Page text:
• Set up Google MyBusiness and Bing Places as searches with “near me” are not likely to take into account on-site optimisation and instead focus on the user’s location, pulling up listings on online directories like Google MyBusiness and Bing Places.
  • Analyse search query reports on Google Search Console and see what is bringing traffic to your website.
  • Brainstorm which questions customers will be asking about your product or service – here are a few to help get you started: Answerthepublic.comStoryBase or Question Samurai.
  • Finally, Voice Searches are made via mobile devices so if your site isn’t responsive or mobile friendly, then it’s likely the searcher will bounce off the site quickly due to an unsatisfied experience.

It is important to remember we are only at the start of this new age in search. Although there is an increase in voice searches, the traditional way of searching still leads the way via mobile and desktop, through search engines. Voice search is more likely when people are alone at home or at work - people are much less likely to talk to their devices in public. Especially when targeting shoppers, mobile and optimising for text searches is vitally important, with 3 in 4 who find local information in search being more likely to visit bricks and mortar stores.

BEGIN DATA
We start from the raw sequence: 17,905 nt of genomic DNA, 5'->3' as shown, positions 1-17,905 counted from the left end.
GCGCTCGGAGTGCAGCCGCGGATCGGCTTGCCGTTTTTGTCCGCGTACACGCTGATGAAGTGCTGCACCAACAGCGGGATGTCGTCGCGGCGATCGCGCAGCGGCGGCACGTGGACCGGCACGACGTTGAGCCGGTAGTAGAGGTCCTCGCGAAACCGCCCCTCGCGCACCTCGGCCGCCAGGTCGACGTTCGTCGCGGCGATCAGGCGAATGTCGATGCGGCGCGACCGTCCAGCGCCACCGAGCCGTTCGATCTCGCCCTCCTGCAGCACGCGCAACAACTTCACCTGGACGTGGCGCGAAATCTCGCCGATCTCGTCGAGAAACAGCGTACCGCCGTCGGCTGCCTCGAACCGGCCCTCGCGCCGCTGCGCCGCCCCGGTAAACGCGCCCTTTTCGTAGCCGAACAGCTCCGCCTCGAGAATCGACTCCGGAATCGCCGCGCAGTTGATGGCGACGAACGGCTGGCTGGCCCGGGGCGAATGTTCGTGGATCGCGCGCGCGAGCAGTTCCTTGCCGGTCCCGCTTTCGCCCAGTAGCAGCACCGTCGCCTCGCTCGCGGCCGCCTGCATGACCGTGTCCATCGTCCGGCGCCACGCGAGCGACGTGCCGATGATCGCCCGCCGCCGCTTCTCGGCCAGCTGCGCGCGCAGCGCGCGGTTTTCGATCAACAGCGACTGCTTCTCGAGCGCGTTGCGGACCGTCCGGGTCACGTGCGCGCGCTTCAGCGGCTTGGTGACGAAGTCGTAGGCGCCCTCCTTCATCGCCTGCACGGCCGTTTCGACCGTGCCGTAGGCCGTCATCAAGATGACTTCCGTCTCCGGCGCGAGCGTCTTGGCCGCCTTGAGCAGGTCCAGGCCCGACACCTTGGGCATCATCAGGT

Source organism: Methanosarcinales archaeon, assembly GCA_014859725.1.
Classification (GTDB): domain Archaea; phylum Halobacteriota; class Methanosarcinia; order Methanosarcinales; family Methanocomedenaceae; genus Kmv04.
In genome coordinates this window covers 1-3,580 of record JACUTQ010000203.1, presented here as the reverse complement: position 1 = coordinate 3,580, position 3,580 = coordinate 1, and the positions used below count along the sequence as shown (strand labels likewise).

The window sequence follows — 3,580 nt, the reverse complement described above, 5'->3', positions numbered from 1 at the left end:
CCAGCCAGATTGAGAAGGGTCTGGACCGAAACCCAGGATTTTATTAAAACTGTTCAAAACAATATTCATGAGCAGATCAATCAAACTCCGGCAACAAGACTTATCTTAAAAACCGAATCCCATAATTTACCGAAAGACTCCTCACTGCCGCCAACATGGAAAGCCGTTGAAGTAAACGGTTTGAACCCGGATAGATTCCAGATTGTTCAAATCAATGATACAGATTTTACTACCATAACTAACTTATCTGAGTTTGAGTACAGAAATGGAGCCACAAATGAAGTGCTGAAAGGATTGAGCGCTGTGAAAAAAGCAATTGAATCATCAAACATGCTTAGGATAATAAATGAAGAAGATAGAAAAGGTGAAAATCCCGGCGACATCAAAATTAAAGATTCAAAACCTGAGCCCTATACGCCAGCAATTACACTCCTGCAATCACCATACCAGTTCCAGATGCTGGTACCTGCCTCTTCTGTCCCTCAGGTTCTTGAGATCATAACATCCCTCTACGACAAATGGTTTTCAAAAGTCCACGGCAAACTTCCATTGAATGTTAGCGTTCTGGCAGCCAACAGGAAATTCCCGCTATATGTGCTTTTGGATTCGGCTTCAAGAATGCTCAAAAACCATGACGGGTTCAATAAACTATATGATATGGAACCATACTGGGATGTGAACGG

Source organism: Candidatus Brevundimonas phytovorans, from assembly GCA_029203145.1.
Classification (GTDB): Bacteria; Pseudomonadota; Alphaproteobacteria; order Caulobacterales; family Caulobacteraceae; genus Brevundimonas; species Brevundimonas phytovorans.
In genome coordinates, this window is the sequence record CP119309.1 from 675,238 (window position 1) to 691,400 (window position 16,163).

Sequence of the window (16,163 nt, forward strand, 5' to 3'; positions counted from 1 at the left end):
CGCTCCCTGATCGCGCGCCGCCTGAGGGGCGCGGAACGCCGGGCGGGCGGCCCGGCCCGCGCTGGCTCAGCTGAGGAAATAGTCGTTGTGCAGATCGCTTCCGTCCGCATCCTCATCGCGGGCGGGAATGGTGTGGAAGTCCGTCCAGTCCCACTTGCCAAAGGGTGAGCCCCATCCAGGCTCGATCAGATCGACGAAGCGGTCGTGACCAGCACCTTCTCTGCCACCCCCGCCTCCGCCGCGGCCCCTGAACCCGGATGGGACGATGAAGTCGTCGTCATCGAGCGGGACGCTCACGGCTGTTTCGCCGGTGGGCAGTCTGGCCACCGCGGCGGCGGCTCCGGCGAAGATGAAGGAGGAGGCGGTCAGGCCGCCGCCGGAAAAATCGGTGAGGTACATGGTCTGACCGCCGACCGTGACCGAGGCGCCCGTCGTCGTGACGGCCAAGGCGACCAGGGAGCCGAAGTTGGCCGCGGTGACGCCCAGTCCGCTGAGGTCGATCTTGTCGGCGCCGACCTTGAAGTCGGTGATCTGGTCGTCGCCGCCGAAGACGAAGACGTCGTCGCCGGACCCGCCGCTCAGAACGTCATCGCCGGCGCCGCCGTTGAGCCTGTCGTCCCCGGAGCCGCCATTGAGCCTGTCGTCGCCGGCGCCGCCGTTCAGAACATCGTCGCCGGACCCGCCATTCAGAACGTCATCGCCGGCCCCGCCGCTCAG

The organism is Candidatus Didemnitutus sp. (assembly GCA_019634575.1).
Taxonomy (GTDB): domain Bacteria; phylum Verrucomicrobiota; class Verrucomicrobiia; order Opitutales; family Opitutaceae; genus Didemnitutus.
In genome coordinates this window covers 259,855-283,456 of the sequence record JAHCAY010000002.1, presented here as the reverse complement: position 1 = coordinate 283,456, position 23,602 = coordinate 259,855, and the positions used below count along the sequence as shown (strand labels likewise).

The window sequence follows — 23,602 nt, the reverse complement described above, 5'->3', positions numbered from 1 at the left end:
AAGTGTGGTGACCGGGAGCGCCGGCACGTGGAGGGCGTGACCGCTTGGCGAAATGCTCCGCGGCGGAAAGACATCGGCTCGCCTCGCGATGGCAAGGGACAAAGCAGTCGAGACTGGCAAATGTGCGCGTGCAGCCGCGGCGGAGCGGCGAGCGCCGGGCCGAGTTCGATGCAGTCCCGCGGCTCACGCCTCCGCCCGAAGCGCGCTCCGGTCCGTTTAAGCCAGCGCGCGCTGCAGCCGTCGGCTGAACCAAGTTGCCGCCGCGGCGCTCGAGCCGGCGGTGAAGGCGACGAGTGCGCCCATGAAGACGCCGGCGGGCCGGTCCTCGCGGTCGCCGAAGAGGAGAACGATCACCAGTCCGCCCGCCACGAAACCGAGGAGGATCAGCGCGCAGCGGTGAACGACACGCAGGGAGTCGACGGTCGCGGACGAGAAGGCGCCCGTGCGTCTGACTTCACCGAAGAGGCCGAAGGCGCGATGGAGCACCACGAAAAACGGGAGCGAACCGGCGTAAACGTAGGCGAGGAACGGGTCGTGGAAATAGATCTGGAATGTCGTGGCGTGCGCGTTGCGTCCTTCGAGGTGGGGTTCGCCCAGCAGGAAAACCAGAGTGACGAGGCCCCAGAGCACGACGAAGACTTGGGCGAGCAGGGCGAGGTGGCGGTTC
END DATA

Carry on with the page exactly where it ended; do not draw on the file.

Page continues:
Implementing the above will only help you to stay ahead of the competition, benefit your SEO, local search and ultimately lay the foundations for optimising for AI and Voice.

So there we have it, the things I believe you should know for Voice Search for 2017 and how you can start to put a search marketing strategy together to harness the opportunity and avoid any pitfalls. Voice and AI isn’t going to go away. It’s here to stay and although the last few years have all been about mobile, as we work to perfect our mobile strategies it’s time to start thinking about the future and how we develop an effective strategy for AI and Voice search.

We would love to hear your thoughts on Voice Search and AI so feel free to get in touch. For more on Voice Search check out recent survey results on what people are wanting from Voice Search in the future here.